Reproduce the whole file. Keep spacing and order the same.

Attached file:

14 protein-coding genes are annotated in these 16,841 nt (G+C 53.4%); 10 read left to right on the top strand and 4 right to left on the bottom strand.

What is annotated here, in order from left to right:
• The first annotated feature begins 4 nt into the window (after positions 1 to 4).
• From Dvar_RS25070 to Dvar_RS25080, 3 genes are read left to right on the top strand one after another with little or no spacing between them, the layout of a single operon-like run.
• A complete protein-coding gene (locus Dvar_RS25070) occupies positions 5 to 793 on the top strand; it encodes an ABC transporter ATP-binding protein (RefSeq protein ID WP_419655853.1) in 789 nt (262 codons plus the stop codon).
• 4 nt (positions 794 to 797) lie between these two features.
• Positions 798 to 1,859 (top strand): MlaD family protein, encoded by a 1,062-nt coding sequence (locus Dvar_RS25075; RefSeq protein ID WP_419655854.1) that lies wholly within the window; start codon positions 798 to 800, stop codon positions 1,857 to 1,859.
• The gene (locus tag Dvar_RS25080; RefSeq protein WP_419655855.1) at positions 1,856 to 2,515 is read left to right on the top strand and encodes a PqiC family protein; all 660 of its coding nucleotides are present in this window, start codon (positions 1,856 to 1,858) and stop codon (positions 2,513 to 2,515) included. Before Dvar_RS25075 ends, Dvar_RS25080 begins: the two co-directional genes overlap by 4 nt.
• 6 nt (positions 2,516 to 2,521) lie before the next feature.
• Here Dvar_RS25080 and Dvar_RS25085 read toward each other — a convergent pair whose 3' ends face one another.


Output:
14 protein-coding genes are annotated in these 16,841 nt (G+C 53.4%); 10 read left to right on the top strand and 4 right to left on the bottom strand.

What is annotated here, in order from left to right:
• The first annotated feature begins 4 nt into the window (after positions 1 to 4).
• From Dvar_RS25070 to Dvar_RS25080, 3 genes are read left to right on the top strand one after another with little or no spacing between them, the layout of a single operon-like run.
• A complete protein-coding gene (locus Dvar_RS25070) occupies positions 5 to 793 on the top strand; it encodes an ABC transporter ATP-binding protein (RefSeq protein ID WP_419655853.1) in 789 nt (262 codons plus the stop codon).
• 4 nt (positions 794 to 797) lie between these two features.
• Positions 798 to 1,859 (top strand): MlaD family protein, encoded by a 1,062-nt coding sequence (locus Dvar_RS25075; RefSeq protein ID WP_419655854.1) that lies wholly within the window; start codon positions 798 to 800, stop codon positions 1,857 to 1,859.
• The gene (locus tag Dvar_RS25080; RefSeq protein WP_419655855.1) at positions 1,856 to 2,515 is read left to right on the top strand and encodes a PqiC family protein; all 660 of its coding nucleotides are present in this window, start codon (positions 1,856 to 1,858) and stop codon (positions 2,513 to 2,515) included. Before Dvar_RS25075 ends, Dvar_RS25080 begins: the two co-directional genes overlap by 4 nt.
• 6 nt (positions 2,516 to 2,521) lie before the next feature.
• Here Dvar_RS25080 and Dvar_RS25085 read toward each other — a convergent pair whose 3' ends face one another.